DURHAM, NH – When you think about what you love most about the Granite State, what comes to mind? Natural resources? Friendly business climate? Small town charm? Do you know what makes your community thrive? And what is standing in its way?
These are some of the questions that demographer Peter Francese, former Agricultural Commissioner and writer Lorraine Stuart Merrill and filmmaker Jay Childs have been pondering for a long time. The trio approached New Hampshire PBS with an idea to revisit a film produced and presented on NHPBS more than ten years ago. The state, they said, has not addressed its demographic imbalance – the population is rapidly aging and local communities are growing increasingly inhospitable to young people, families and essential workers. They wanted to show what communities need to do now to rebalance the state’s human ecology. The problem is even more acute now given the Covid-19 pandemic.
Having spent the past two years travelling all over the Granite State, the stories they’ve gathered are cause for concern. Merrill says, “Communities across the state are struggling with how to provide places for people of diverse ages and income levels. The film and companion book explore the tensions between traditional New Hampshire values like family, community, equal opportunity–and local control and taxation.”
It’s those tension points that are sparking positive change. Filmmaker Jay Childs has attended dozens of town planning, board and committee meetings. “One thing I hope viewers take from the film is that there are many people in communities all over the state who are working to make New Hampshire more welcoming and accessible to everyone – despite some well-documented resistance.”
Peter Francese and others believe that some of that resistance comes from misunderstanding things like the impact of new housing stock on the cost of education. “It’s a stubborn myth,” he says, “and it’s doing great harm to communities across the state.“
Childs says some of the people in the film may remind you of someone in your community working to improve it. Featured solutions stories include the Upper Connecticut Valley, Keene, Pelham, Conway and Bradford. All are facing unique challenges and are creating new partnerships and coming up with solutions that might inspire people in other communities to take action.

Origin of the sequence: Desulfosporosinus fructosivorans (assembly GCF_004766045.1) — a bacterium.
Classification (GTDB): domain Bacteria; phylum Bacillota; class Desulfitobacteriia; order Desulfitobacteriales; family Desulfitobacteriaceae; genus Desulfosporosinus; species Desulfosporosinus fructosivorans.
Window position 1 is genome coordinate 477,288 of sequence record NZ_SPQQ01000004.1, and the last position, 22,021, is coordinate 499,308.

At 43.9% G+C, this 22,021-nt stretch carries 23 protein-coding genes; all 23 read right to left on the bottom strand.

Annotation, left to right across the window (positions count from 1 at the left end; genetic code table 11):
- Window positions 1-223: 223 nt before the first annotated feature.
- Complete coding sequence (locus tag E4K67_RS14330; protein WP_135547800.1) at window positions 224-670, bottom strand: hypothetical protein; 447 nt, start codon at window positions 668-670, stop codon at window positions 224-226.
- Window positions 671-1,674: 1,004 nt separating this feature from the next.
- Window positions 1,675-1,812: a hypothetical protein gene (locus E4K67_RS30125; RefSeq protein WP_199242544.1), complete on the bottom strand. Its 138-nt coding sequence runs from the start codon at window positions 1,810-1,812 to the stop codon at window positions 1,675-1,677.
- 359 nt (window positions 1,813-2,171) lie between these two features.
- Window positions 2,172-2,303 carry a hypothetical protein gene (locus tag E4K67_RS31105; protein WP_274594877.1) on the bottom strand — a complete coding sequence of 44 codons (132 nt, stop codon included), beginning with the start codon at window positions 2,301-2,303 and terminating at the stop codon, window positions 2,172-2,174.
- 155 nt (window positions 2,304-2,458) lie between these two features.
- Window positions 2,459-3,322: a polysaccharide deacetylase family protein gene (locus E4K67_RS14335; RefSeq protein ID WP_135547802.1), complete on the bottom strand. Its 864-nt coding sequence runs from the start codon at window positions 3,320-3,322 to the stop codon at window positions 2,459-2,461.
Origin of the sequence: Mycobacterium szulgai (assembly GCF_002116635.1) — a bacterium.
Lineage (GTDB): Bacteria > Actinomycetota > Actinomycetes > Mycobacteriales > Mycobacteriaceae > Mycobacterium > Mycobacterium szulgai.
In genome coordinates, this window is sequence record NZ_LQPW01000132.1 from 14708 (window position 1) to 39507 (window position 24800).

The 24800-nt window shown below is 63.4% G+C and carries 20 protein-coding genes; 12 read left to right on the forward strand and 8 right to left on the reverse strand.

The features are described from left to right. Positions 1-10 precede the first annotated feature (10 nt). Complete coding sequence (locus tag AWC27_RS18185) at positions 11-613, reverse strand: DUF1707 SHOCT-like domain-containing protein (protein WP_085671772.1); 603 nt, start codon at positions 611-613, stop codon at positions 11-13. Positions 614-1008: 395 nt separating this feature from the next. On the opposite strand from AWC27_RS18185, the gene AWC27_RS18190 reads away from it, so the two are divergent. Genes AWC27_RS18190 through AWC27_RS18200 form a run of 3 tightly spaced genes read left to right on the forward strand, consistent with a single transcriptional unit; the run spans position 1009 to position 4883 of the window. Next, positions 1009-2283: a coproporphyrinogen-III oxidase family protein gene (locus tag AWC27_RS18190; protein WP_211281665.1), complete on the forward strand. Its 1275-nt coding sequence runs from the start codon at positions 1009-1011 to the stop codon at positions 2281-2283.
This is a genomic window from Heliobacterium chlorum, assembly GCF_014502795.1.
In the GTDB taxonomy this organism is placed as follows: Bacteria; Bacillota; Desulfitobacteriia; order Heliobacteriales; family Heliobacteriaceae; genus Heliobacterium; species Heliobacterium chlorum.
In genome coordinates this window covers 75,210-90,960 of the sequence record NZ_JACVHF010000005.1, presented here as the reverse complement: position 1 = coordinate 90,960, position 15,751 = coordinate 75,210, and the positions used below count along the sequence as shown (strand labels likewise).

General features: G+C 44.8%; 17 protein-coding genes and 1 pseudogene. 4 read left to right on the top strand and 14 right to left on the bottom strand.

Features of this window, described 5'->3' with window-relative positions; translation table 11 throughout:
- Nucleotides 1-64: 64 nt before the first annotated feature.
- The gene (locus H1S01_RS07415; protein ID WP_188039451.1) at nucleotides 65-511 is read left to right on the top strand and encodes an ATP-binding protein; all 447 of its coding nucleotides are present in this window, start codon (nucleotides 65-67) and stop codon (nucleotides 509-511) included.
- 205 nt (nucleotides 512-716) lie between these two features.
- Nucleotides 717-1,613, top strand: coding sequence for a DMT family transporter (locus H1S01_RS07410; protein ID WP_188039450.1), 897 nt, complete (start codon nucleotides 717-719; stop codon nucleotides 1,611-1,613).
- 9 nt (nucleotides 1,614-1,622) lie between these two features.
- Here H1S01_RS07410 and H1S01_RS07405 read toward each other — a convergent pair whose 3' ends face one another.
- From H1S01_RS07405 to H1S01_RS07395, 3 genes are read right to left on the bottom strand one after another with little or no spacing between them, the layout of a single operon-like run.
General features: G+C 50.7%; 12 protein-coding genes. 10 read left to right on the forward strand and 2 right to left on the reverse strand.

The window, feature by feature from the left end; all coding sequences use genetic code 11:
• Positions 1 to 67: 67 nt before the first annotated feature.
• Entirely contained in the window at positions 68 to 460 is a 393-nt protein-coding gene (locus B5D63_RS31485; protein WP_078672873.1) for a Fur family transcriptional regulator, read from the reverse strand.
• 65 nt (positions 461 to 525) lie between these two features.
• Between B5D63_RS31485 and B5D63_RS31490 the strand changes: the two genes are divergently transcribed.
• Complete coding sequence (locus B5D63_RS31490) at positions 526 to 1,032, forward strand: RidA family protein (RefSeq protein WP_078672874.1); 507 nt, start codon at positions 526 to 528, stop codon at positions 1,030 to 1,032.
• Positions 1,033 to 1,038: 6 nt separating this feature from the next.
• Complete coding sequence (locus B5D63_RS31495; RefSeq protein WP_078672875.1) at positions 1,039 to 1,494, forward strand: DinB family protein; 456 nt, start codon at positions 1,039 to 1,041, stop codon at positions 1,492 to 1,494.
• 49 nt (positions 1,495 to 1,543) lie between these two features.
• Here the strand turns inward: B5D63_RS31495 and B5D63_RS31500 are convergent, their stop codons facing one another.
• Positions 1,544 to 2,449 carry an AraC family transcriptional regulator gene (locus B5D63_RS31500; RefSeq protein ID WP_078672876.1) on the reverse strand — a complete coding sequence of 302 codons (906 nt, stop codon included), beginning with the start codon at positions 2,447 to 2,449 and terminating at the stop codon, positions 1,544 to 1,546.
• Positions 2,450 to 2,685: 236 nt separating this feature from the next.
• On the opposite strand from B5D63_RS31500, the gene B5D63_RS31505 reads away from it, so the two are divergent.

Produced in partnership with New Hampshire PBS, the film, companion book and upcoming engagement series are designed to help communities rethink how they plan, legislate and partner to create something new and help their communities thrive.
Francese says, “This project is about communities working together and the future of New Hampshire. We encourage everyone to read the book, watch the film and then go out, get involved and make a difference.”
COMMUNITIES AND CONSEQUENCES II premieres on October 22 at 8 p.m. For more information go to nhpbs.org/communitiesandconsequences.
Support for COMMUNITIES & CONSEQUENCES II is provided by:
Dartmouth-Hitchcock Health, New England Studios, LLC, Cathartes, DTC Lawyers, PLLC, EnviroVantage, Exeter Hospital, Heritage Home Service, New Hampshire REALTORS, New Hampshire Electric Cooperative, New Hampshire Housing Finance Authority, Anagnost Companies, Hitchiner Manufacturing Co., Inc., Orbit Group, Northeast Delta Dental, Chinburg Properties
About New Hampshire PBS: New Hampshire PBS inspires one million Granite Staters each month with engaging and trusted local and national programs and services on-air, online, via mobile, in classrooms and in communities. Beyond its award-winning television programs, New Hampshire PBS is a leader in education and community engagement. www.nhpbs.org